1. Nice to see you back, Charles. I appreciate your insistence (and you’re still right, of course) :-)

      I essentially repeated this topic to generate a new discussion only about that (as the other post was really about 9 other things as well). This topic is now syndicated to our partners (e.g. DZone) and it’s possibly going to be discussed on reddit. If you want to join those, it would be fun! :-)

  2. Hi Lukas,
    I strongly agree with Charles. I’ve bookmarked this post to say exactly same thing, so let me just emphasize:
    if you’re going to botch the API you won’t get a chance to fix it in the future.
    If you’re going to be final all over the place, I won’t be able to fix it for myself/tests out some of the things.

    Final does not give you a lot on methods and classes, and you could always mention to people that they can harm themselves by overriding something.
    By default all fields should be final and everything Open to extension (if you believe in SOLID).
    That is point of balance IMO.

    I’m removing all the custom extensions from project we’re working on. Previous team just added something to ALL libraries they’ve used (from Jboss through log4j up to Apache commons and about dozen of others). It’s hard, true, but if you’ve got team that does that kind a thing, then you have a more serious issue to resolve.

    Bad design can’t be solved by 3rd party API provider. Sorry, but regardless of how hard you will try, your API won’t make my code better (at least not in such extreme examples).
    But if you’ll close you’re API for extension, strong teams won’t have chance to work with it, and will have to put about billion of wrappers between you’re API and theirs app.
    Yeah, that may be good, but that’s a different discussion.

    1. That team you’ve mentioned (patching JBoss, log4j, etc.): They might as well have actually patched those libraries, given that they’re all Open Source. So in those cases, patching and extending are really the same thing: Patching (which can also be done with closed source. It’s just a bit harder).

      So, in a well-designed API, we should really discuss whether we should allow users to patch pretty much everything. This blog is obviously very biased towards our experience with maintaining the jOOQ API. From an Open/Closed principle’s perspective, extension is very easily possible as we provide a lot of specific APIs to implement custom elements. We would like our users to only ever extend those APIs, not random internal stuff. Which is why everything internal is package-private and as final as possible. If that doesn’t work out for our users / customers, we prefer them to reach out to us to find a long-term solution, instead of everyone quietly patching stuff at their “homes”, without us ever getting feedback about what we did wrong (either in API design or in documentation).

      So, in the end, we also see final (and other means) as a means of enforcing tighter customer relations. It works great for us. We’ve had a couple of users complain about specific things being package-private or final. In each case, we could help them with a much better solution, teaching them how to make better use of our API – or we could factor out an awesome new feature request for a new SPI, where they could thoroughly extend our API. If we made it easy for them to patch things, they would’ve never said anything and they would’ve gone quite frustrated in the end – with their own patches, and possibly also with our product.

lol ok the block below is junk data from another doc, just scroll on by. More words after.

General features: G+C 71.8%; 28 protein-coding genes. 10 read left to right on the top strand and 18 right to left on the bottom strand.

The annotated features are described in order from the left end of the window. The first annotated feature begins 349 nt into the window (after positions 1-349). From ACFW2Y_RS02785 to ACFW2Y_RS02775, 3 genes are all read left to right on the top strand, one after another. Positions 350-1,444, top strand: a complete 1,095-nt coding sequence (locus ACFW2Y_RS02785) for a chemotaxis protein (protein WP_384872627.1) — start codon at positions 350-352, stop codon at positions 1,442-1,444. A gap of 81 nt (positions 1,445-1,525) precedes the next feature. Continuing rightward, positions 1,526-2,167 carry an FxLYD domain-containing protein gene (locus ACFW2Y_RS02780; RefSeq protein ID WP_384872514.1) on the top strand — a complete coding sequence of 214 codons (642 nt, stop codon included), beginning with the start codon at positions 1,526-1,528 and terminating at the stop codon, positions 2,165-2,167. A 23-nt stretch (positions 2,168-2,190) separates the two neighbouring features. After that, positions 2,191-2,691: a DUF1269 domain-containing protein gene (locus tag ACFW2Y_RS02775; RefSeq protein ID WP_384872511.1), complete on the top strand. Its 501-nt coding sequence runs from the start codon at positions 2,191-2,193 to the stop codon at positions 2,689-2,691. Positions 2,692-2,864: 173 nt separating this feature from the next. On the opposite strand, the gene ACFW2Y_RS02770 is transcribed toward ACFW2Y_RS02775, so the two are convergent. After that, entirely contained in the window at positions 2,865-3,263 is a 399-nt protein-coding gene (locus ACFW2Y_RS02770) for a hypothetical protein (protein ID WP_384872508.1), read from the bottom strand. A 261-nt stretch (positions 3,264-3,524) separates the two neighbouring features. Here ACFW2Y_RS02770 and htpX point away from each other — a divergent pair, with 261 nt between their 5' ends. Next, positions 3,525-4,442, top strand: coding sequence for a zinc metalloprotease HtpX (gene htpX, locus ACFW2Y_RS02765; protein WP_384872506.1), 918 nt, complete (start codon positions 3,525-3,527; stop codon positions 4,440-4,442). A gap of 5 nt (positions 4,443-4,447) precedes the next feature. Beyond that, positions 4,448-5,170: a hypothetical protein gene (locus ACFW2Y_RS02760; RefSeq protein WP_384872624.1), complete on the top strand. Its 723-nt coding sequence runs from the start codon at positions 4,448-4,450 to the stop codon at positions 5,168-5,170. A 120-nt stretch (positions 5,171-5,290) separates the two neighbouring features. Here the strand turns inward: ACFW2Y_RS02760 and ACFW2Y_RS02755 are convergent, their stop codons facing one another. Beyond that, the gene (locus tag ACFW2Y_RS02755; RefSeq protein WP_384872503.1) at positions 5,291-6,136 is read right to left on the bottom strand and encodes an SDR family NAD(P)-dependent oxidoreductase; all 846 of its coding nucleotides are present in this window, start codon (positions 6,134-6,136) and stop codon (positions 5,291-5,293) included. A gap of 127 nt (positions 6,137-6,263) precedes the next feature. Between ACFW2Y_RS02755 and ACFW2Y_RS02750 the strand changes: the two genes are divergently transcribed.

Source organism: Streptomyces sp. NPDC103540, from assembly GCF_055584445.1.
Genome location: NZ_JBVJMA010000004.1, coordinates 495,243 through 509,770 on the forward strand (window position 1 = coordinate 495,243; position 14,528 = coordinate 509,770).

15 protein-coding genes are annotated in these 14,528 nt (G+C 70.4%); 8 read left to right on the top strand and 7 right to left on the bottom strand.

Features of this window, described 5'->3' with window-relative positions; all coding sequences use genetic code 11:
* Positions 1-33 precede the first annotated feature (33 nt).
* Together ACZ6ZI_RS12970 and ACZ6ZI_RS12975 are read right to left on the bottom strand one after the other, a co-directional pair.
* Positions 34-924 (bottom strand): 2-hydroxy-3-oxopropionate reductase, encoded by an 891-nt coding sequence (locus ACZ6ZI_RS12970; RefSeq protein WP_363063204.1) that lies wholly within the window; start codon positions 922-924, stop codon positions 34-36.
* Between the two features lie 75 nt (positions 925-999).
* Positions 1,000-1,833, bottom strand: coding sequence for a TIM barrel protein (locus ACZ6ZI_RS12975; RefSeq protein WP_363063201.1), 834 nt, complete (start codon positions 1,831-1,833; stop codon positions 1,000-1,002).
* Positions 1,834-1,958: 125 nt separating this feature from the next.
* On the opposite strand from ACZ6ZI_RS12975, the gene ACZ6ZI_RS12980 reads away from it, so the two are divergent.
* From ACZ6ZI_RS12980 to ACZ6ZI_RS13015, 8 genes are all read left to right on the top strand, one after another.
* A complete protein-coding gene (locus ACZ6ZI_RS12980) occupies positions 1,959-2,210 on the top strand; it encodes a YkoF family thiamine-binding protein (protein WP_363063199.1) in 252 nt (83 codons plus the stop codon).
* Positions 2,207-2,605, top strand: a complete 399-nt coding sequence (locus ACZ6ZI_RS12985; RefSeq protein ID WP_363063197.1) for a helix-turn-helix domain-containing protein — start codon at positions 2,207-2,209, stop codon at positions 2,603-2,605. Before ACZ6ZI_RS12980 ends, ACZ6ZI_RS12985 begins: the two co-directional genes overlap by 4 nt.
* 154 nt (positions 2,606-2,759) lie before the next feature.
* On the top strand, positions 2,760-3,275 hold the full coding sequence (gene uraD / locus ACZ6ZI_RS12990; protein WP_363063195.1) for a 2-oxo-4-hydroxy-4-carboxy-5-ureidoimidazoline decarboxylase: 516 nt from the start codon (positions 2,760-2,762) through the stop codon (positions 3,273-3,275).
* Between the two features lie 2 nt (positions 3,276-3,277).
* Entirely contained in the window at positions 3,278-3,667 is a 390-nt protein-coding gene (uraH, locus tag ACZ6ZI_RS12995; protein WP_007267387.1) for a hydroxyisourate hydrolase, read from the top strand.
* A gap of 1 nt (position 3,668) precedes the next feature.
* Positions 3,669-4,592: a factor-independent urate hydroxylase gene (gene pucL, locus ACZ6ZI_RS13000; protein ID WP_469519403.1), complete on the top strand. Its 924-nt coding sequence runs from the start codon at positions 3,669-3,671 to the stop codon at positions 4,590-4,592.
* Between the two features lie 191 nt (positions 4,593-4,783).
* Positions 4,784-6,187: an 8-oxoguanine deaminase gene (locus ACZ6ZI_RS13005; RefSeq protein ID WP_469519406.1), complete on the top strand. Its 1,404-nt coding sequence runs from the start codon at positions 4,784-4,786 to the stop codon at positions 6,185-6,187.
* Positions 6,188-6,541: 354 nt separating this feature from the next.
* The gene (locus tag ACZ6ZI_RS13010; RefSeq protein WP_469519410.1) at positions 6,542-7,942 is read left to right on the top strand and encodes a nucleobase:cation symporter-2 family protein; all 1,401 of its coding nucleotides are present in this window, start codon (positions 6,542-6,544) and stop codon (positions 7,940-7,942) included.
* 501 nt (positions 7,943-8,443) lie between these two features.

3. When the APIs are used?
    1. It’s internal company tool – final is not a problem, because someone reachable should be maintaining it.
    2. It’s a product bought by company – in case of painful API bug/feature, shouldn’t there be customer support up and ready to take care of such issue?
    3. It’s a integration thingy with client’s API – if it’s theirs, they can rework it a bit? If not fix the issue, then open it up to mutability. They do want to receive working product, aren’t they?
    4. It’s something free, open source found on the web. Web is vast. Why use crappy API and complain about it? There certainly is a replacement. It would be hard to believe there is only one OOS API doing some necessary work of commercial counterparts and it’s actually crappy. How in the world no one would be rewriting it or submitting a lot of pull request to patch the-one-and-only-API that whole world is using while suffering immense pain.

    Bonus question: How often do you unit test your api?

    1. I’m not 100% convinced I understand the point you’re trying to convey. You probably have a very strong opinion about X (testing, maybe?) and now you’ve found that in your environment, approach Y benefits X (e.g. subtype polymorphism). And since that is your experience, you’re thinking Y is actually a prerequisite for X, when in reality it is only an advantage coming at certain costs.

      However, instead of telling us about X or Y, you projected your particular experience (apparently, from how you put it, working with crappy software) on all software. Did I get this right? :)

      Bonus answer: Our design allows us to “inject” all sorts of behaviour at a central extension point, which is also the extension point we’re offering to users: If we do unit test (mostly, we’re integration testing, as we want to make sure the backing RDBMS runs our queries just fine), then that approach has hardly ever failed us.

      Never was there any need for mocking stuff through any subclassing trickery.